Tuesday, December 15, 2009

A Methodology to My Madness

Some of you, dear Readers, have commented that I do not go very deep into the analysis of any single prayer, and you know what?  That's true.

You see, from what I can tell there are many ways to study the Writings and each of them have their advantages.  Some people like to look at them word by word, others paragraph by paragraph.  Sometimes you can pick a single word in a work, like "heart" in the Hidden Words, and see the path that is traced throughout.  Other times you can pick a single theme within the Writings and delve deeply into it, such as peace or unity or even agriculture.  There are many other methods of studying, but no matter which way you choose, they all give rich rewards and wonderful insights.

But in general, when studying various prayers with people, I have noticed that few of us ever look at the internal continuity within a single prayer.  We tend to look at themes without actually seeing why the prayer is constructed the way it is.  That's just my own observation.

A second reason that I don't go into too much depth here is that the medium in which I am writing, a blog, is quite limited in its word count.  Oh, the blog will take more words (as many as I care to type), but the average reader (not that I think of you as average, dear Reader) will only read up to 1500 words per article.  It is sort of like writing for a newspaper, in that I have to be careful of length.

Another point that has been raised a few times is in relation to the idea that I use of macro / micro, or "as above, so below".  I will often comment that if it works on the big scale, it works on the small scale.  A few of you have said that the faith is more than just two-tiered.  In other words, yes, if it works on one level, it works on many levels, and that there are more than just the two levels I state.  Of course.  I completely agree with you.  But in the interest of simplicity and word space, I just refer to the two levels and leave the rest up to you.  You do, after all, have to earn your keep.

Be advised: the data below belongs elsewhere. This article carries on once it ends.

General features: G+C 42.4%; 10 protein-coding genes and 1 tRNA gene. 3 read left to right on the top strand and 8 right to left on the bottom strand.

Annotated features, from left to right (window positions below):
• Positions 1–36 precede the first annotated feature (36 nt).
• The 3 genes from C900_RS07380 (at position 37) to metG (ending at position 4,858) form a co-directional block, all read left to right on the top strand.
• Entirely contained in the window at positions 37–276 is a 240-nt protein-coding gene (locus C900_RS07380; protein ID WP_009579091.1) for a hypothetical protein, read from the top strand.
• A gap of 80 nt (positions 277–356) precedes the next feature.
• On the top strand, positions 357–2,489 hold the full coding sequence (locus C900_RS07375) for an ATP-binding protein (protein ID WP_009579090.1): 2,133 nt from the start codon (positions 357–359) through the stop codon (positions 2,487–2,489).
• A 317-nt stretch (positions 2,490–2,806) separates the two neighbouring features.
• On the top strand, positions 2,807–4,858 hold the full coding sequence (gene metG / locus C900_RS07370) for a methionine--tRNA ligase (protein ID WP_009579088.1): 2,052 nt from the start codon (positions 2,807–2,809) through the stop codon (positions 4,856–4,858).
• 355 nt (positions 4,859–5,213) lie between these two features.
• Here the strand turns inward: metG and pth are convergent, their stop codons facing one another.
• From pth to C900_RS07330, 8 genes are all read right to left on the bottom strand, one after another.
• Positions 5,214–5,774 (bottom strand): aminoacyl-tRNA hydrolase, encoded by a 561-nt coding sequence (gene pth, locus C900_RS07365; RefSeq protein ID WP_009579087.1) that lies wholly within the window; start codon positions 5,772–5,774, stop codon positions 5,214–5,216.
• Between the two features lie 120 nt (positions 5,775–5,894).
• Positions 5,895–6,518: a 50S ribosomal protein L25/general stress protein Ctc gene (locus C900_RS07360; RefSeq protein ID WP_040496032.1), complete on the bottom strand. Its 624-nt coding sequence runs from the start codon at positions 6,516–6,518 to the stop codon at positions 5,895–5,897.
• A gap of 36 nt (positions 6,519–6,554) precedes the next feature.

A single quote will also work on many different levels, in the same sense as fractals.  Look at the simple analysis I did of the Tablet of Ahmad, in which it is shown that the overall structure of the Tablet is the same as the overall structure of the first paragraph.  The more you look at a single detail within a piece of the Writings, the more you get out of the entire piece.

The simplest way of seeing this is found in the famous quote used in both Ruhi Books 1 and 4:  A dewdrop out of this ocean would, if shed upon all that are in the heavens and on the earth, suffice to enrich them with the bounty of God

Even a single drop is enough to transform the entire planet, how much more the entire body of Writings.

Now I am sure that you are already aware of all of this, and do not need any convincing, but for the sake of argument, and the need to write something today, let me show a singular example using the first line from the prayer we looked at just the other day:  Unite the hearts of Thy servants, and reveal to them Thy great purpose.

Where shall I begin?  There are so many options.

I can begin with the first word, "unite", which is verb form of the word "unity".  Unity, as many have pointed out, is the foundation stone of the entire Baha'i Faith.  If you could sum up all of Jesus' teachings in a single word, it would be "love".  If you had to sum up all of Baha'u'llah's teachings in a single word, that word would undoubtedly be "unity".

Many of us have read that wonderful little volume, written so early in Baha'u'llah's ministry, called "The Seven Valleys", but have we noticed that valley number 4, the central valley in the whole work, is Unity?  It is so important that nearly one-third of the Text is contained in that single valley.